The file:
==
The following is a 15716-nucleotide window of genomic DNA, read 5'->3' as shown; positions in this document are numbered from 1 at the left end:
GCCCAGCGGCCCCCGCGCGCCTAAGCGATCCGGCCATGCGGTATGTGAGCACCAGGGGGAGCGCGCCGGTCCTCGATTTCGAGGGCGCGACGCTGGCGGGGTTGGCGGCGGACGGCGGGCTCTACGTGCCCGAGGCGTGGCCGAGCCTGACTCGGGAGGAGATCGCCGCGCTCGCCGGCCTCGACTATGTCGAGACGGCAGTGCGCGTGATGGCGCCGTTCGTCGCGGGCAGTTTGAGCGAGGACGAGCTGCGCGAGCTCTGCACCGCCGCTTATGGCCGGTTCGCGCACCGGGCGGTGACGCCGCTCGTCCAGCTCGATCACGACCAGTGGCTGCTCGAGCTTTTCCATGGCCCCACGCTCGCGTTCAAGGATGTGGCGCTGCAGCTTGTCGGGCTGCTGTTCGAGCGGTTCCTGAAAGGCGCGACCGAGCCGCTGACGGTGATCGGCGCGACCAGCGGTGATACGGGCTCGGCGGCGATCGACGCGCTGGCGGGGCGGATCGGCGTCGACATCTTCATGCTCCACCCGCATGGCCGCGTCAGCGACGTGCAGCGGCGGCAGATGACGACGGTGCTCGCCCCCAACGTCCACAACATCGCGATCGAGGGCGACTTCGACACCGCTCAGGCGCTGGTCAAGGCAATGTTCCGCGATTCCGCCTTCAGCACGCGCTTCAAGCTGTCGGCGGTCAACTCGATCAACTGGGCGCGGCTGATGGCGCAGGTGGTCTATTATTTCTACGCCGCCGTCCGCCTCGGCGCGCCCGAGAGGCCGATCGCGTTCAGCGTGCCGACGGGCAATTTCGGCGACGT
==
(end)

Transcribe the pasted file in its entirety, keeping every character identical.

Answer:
The following is a 15716-nucleotide window of genomic DNA, read 5'->3' as shown; positions in this document are numbered from 1 at the left end:
GCCCAGCGGCCCCCGCGCGCCTAAGCGATCCGGCCATGCGGTATGTGAGCACCAGGGGGAGCGCGCCGGTCCTCGATTTCGAGGGCGCGACGCTGGCGGGGTTGGCGGCGGACGGCGGGCTCTACGTGCCCGAGGCGTGGCCGAGCCTGACTCGGGAGGAGATCGCCGCGCTCGCCGGCCTCGACTATGTCGAGACGGCAGTGCGCGTGATGGCGCCGTTCGTCGCGGGCAGTTTGAGCGAGGACGAGCTGCGCGAGCTCTGCACCGCCGCTTATGGCCGGTTCGCGCACCGGGCGGTGACGCCGCTCGTCCAGCTCGATCACGACCAGTGGCTGCTCGAGCTTTTCCATGGCCCCACGCTCGCGTTCAAGGATGTGGCGCTGCAGCTTGTCGGGCTGCTGTTCGAGCGGTTCCTGAAAGGCGCGACCGAGCCGCTGACGGTGATCGGCGCGACCAGCGGTGATACGGGCTCGGCGGCGATCGACGCGCTGGCGGGGCGGATCGGCGTCGACATCTTCATGCTCCACCCGCATGGCCGCGTCAGCGACGTGCAGCGGCGGCAGATGACGACGGTGCTCGCCCCCAACGTCCACAACATCGCGATCGAGGGCGACTTCGACACCGCTCAGGCGCTGGTCAAGGCAATGTTCCGCGATTCCGCCTTCAGCACGCGCTTCAAGCTGTCGGCGGTCAACTCGATCAACTGGGCGCGGCTGATGGCGCAGGTGGTCTATTATTTCTACGCCGCCGTCCGCCTCGGCGCGCCCGAGAGGCCGATCGCGTTCAGCGTGCCGACGGGCAATTTCGGCGACGT